In the summer of 1932 Robert Strong Woodward was driven by his hired man, Fabian Stone, up to Whitingham, Vermont, in his Nash Advanced Six touring car with all his painting essentials loaded into the rear seat. Fabian drove him around the town until he found a scene which satisfied him from the upper site of old Whitingham Village. Here Fabian lifted RSW into the rear seat and set him up to paint. After spending nearly the entire day working on the large 30 x 36 canvas of the vista before him, he returned to the Hiram Woodward studio in Buckland to put on finishing touches. When completed he had it photographed by Bert Ashworth, as was usual, and named it Mountains in Vermont.
But a problem arose. He was not satisfied with either the sky of this painting or its name. The sky in the original painting, with which he was dissatisfied, is shown in the first sepia photograph. This print was discovered at the Smithsonian Archives of American Art in Washington, DC, along with a second sepia print showing the sky repainted, and the addition of several cloud shadows on the mountains below. RSW had this revised painting photographed again and renamed as Mountains in Summer. The photographer was instructed to destroy the negative of the first print, an instruction he clearly disregarded. But RSW was still dissatisfied. There was apparently too much sky in the painting, so he had Fabian cut the large 30 x 36 painting down to a 27 x 30. Only then was it offered it up for sale.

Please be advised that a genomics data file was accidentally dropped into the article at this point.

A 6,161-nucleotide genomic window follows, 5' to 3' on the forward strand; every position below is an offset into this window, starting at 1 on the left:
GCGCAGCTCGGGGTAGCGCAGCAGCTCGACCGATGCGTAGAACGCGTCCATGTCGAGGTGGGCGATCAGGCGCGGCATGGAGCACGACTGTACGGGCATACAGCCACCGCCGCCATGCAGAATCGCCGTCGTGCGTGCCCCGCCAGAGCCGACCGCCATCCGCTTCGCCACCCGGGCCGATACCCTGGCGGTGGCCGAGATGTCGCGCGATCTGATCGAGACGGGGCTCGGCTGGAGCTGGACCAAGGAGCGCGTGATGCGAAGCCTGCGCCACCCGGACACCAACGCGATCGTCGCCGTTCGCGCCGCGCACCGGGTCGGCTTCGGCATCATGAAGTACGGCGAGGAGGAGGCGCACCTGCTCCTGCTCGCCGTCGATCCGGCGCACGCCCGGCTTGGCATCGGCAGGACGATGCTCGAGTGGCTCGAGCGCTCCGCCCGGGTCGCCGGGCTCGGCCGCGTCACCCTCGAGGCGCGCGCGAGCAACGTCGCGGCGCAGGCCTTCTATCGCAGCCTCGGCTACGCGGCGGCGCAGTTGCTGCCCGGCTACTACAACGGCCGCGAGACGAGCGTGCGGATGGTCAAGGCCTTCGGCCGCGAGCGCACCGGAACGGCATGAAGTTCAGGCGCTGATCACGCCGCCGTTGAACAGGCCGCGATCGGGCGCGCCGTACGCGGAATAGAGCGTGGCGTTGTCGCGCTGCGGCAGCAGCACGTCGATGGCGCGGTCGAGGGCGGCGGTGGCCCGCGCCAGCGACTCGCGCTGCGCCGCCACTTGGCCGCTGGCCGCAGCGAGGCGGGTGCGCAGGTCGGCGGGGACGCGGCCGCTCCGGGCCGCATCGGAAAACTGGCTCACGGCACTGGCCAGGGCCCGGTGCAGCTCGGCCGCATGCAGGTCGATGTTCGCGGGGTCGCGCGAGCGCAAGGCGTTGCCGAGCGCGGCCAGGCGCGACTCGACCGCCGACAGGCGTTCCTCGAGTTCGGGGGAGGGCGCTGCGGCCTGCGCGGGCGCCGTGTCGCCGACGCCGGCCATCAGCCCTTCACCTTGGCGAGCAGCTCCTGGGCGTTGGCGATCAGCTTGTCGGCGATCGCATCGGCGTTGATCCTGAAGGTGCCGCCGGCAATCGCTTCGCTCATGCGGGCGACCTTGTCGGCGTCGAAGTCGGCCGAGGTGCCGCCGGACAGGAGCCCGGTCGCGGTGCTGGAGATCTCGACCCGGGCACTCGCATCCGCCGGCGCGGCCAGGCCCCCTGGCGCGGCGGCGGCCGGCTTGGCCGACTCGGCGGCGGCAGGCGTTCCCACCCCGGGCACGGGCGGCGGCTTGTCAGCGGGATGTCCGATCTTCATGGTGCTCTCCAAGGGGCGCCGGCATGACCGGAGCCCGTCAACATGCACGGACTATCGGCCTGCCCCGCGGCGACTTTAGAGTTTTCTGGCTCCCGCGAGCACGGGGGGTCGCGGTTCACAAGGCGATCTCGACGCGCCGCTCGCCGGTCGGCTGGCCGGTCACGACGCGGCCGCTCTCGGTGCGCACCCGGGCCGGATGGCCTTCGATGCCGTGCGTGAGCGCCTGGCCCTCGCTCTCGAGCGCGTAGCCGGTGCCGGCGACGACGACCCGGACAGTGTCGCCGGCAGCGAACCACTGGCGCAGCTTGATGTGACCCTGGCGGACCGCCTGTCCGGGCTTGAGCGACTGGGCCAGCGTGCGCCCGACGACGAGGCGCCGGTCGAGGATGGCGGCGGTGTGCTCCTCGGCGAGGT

"I wish you would destroy this film. It is the one with larger cloud in the corner and the long narrow slanting cloud in the middle. It's the same canvas as this other print enclosed (which film of course save) with the sky painted over differently, and hill shadows added. In other words destroy this "B" film but save the "A" film. This latter is entitled Mountains In Summer
RSW comments on the sepia print (see below)
In the three photographic images above, note first, the sky as originally painted; second, the repainted sky; and third, the painting as cut down to 27 x 30. The final result was a handsome painting which was purchased many years later in 1952 by Mrs. Theodore Crowyn of Bernardston, to be hung in the Turners Falls Carnegie Library in memory of her sister, Edith Barber, a librarian there for 25 years. Mountains In Summer
, a true Woodward masterpiece, may be seen today by visiting the Carnegie Library in Turners Falls, Massachusetts.